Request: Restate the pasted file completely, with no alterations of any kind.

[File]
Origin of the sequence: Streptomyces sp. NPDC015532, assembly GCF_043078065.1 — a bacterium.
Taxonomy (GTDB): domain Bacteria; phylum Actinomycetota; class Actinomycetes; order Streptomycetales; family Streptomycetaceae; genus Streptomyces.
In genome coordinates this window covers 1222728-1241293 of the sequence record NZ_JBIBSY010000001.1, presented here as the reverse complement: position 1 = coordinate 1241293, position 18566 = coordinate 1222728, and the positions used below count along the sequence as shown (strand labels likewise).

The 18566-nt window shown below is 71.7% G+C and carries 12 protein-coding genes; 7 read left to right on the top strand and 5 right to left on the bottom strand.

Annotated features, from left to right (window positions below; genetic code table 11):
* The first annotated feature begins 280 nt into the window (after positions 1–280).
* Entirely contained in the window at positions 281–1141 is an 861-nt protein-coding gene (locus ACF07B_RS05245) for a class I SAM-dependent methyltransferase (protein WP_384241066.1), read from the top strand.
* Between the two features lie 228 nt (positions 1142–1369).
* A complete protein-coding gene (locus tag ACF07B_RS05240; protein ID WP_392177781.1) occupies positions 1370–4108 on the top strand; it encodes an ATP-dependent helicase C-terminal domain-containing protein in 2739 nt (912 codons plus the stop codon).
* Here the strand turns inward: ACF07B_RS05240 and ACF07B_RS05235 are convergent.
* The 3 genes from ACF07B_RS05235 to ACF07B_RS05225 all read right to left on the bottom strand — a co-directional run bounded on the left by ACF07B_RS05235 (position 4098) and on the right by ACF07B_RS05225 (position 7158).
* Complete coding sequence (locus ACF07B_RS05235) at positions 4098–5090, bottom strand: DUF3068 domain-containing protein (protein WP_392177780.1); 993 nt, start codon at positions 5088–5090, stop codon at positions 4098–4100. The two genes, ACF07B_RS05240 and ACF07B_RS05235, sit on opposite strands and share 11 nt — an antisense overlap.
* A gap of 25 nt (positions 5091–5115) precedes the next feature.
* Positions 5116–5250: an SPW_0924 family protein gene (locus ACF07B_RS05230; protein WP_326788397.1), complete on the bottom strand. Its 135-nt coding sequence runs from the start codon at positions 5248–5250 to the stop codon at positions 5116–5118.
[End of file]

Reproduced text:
Origin of the sequence: Streptomyces sp. NPDC015532, assembly GCF_043078065.1 — a bacterium.
Taxonomy (GTDB): domain Bacteria; phylum Actinomycetota; class Actinomycetes; order Streptomycetales; family Streptomycetaceae; genus Streptomyces.
In genome coordinates this window covers 1222728-1241293 of the sequence record NZ_JBIBSY010000001.1, presented here as the reverse complement: position 1 = coordinate 1241293, position 18566 = coordinate 1222728, and the positions used below count along the sequence as shown (strand labels likewise).

The 18566-nt window shown below is 71.7% G+C and carries 12 protein-coding genes; 7 read left to right on the top strand and 5 right to left on the bottom strand.

Annotated features, from left to right (window positions below; genetic code table 11):
* The first annotated feature begins 280 nt into the window (after positions 1–280).
* Entirely contained in the window at positions 281–1141 is an 861-nt protein-coding gene (locus ACF07B_RS05245) for a class I SAM-dependent methyltransferase (protein WP_384241066.1), read from the top strand.
* Between the two features lie 228 nt (positions 1142–1369).
* A complete protein-coding gene (locus tag ACF07B_RS05240; protein ID WP_392177781.1) occupies positions 1370–4108 on the top strand; it encodes an ATP-dependent helicase C-terminal domain-containing protein in 2739 nt (912 codons plus the stop codon).
* Here the strand turns inward: ACF07B_RS05240 and ACF07B_RS05235 are convergent.
* The 3 genes from ACF07B_RS05235 to ACF07B_RS05225 all read right to left on the bottom strand — a co-directional run bounded on the left by ACF07B_RS05235 (position 4098) and on the right by ACF07B_RS05225 (position 7158).
* Complete coding sequence (locus ACF07B_RS05235) at positions 4098–5090, bottom strand: DUF3068 domain-containing protein (protein WP_392177780.1); 993 nt, start codon at positions 5088–5090, stop codon at positions 4098–4100. The two genes, ACF07B_RS05240 and ACF07B_RS05235, sit on opposite strands and share 11 nt — an antisense overlap.
* A gap of 25 nt (positions 5091–5115) precedes the next feature.
* Positions 5116–5250: an SPW_0924 family protein gene (locus ACF07B_RS05230; protein WP_326788397.1), complete on the bottom strand. Its 135-nt coding sequence runs from the start codon at positions 5248–5250 to the stop codon at positions 5116–5118.